I think the big picture here is that, if you look at any other industry, what has caused the transformation that’s needed has not come solely from existing players, and not solely from new entrants, but it’s come from  sort of an ecosystem where you’ve got new entrants and incumbents working together. That’s what happening in pharma, it’s happening in transportation, etc. We’re just starting to see the beginnings of that, and that makes me feel more optimistic.

Mohta: You mentioned earlier the challenges of the regulatory landscape. What are the one or two most important policy changes that federal or state governments could make to better position organizations like yours for success?

Fernandopulle: There are several of them. One of them is the very fact that this is so state regulated. It makes it really hard for anyone to get national scale because you’ve got different rules in different places. For instance, telemedicine rules, which are antiquated, seem to insist on people being licensed to do it over the Internet, but you have to be in the same state as the people you’re talking to — that seems crazy in 2016. But it varies from state to state. Corporate practice of medicine laws, about how you can get funding for medical practices, varies state to state. And [there are] other barriers to entry that different states put up about how you can become a new entrant.

So I think number one is really thinking through which of these laws make sense given the technology, which of these make sense to continue to be done at the state level or what needs to be able be done at the national level — increasingly, this has to be done across states. And then there are some other particular things. HSA laws, for instance, are a good example. People like us have been developing business models for primary care that are not fee for service but are fixed fee. Unfortunately, the way that regulations are written right now, you can’t do that while having a health savings account, which is a barrier to a lot of employers working with people like us. Again, these all were things that when people wrote these laws, they never conceived of these new models, and we need to now update these and bring them into the 21st century.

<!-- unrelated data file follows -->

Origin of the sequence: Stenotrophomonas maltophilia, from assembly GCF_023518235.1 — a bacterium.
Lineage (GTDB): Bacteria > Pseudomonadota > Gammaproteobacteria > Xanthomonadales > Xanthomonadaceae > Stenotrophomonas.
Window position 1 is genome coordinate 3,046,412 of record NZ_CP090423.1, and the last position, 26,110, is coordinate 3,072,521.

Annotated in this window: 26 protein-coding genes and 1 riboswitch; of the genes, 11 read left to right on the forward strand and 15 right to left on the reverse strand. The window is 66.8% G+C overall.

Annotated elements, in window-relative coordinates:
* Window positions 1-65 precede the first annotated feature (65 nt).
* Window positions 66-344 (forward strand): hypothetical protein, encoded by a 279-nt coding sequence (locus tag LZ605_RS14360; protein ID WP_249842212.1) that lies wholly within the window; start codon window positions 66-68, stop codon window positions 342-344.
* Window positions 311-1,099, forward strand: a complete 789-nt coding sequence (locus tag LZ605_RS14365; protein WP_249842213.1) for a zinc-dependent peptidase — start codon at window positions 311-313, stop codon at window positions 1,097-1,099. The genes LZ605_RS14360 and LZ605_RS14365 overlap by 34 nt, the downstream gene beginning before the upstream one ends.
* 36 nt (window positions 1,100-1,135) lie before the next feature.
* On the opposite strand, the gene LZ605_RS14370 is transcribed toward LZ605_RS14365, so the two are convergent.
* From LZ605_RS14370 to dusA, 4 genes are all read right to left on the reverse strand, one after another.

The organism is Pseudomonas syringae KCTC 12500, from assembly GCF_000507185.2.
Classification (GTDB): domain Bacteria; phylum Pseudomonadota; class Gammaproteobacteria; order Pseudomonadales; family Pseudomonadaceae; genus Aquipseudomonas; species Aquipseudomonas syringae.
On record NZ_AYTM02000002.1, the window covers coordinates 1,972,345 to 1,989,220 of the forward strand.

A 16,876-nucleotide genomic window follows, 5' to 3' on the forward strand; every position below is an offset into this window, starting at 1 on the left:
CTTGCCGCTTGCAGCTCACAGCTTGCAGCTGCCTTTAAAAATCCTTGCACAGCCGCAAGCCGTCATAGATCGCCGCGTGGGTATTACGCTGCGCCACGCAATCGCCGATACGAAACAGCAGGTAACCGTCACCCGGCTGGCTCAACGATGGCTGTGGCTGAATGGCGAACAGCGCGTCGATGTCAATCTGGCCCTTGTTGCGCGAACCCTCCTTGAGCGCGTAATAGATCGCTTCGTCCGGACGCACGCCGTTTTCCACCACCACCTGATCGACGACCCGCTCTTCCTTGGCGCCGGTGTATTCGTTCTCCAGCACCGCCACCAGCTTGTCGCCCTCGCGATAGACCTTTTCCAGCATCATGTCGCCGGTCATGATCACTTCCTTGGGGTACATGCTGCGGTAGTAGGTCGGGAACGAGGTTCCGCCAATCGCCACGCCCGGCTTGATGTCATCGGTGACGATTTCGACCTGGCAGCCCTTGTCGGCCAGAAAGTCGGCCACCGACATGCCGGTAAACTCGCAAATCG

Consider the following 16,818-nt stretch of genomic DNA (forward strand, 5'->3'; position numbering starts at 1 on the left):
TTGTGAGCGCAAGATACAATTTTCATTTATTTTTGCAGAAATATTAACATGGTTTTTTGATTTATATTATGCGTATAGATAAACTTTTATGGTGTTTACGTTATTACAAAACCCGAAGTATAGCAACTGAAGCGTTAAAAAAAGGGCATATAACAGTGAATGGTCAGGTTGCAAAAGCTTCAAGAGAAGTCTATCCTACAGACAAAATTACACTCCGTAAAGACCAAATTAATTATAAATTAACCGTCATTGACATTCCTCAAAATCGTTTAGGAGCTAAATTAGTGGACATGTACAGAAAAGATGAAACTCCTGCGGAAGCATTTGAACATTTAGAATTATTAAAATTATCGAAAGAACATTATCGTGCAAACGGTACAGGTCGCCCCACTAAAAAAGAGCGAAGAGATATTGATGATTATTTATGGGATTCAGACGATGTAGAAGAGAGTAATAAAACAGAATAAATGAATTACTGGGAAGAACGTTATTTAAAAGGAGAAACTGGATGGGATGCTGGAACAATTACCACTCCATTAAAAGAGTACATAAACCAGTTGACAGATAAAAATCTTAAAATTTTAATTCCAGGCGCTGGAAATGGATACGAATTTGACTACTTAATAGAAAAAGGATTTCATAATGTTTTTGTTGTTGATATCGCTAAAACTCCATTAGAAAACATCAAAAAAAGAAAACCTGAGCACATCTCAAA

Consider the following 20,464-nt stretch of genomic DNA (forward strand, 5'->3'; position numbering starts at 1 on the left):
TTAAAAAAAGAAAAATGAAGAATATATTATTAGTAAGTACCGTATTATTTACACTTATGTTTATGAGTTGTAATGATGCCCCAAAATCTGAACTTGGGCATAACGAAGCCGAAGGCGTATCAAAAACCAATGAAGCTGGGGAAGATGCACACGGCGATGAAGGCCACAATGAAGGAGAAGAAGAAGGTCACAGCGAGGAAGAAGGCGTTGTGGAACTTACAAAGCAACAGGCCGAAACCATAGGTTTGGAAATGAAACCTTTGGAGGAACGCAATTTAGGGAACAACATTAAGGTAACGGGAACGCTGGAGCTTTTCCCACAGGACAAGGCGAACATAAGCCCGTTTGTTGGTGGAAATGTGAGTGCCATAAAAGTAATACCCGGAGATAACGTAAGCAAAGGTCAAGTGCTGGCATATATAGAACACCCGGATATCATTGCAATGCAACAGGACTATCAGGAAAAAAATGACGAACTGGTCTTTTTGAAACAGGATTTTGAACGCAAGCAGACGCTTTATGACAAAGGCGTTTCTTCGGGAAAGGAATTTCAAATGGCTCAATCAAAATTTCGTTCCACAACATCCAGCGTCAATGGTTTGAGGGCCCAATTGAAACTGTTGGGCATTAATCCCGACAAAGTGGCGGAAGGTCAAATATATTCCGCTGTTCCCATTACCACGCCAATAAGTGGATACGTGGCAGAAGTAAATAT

Mohta: What are three critical success factors that new organizations need in order to be successful and thrive in the current marketplace?

Fernandopulle: I think the days of being able to make more money by just doing more stuff to people are over, and that consumers are just people doing whatever you tell them to — those days are over. Number one is that you have to become a consumer-centric organization. Patients, customers, whatever you want to call them, are going to increasingly vote with their feet. They’re going to need people like us, who are going to attract them. So if you’re not consumer/customer centric, this is not going to work.

Number two: I think the only business models that’ll work in the future are value-based models. You have to become value based. And the final one is that you have to become a rapidly learning organization. Obviously, for us to get from here to there, from what we’re doing today to what we need to be doing, is going to require evolution, and that requires being able to learn quickly, and do quick iterations, and tolerate a bit of failure. And these are things that I think existing health care systems are not very good at, to be honest.

Mohta: Any last insights or comments for our audience today?

Fernandopulle: It’s almost a truism, but I think a lot of people see the health care landscape as challenging and with all sorts of problems. But the other way to look at it — and maybe this is a little “glass half full” — is that there is huge opportunity. And there’s huge opportunity for us to do things that we’ve wanted to do for a long time, which will in the end lead to better care for people, better outcomes, lower health care costs, and also, by the way, better practice for those of us who are in the system, who are doctors, or other people working in the system. We don’t need to trade those things off; I think there are ways we could do all of the above. But only if we’re willing to try new things. So, we’re excited.

Mohta: Excellent, thank you.


This Q&A originally appeared in NEJM Catalyst on September 29, 2016.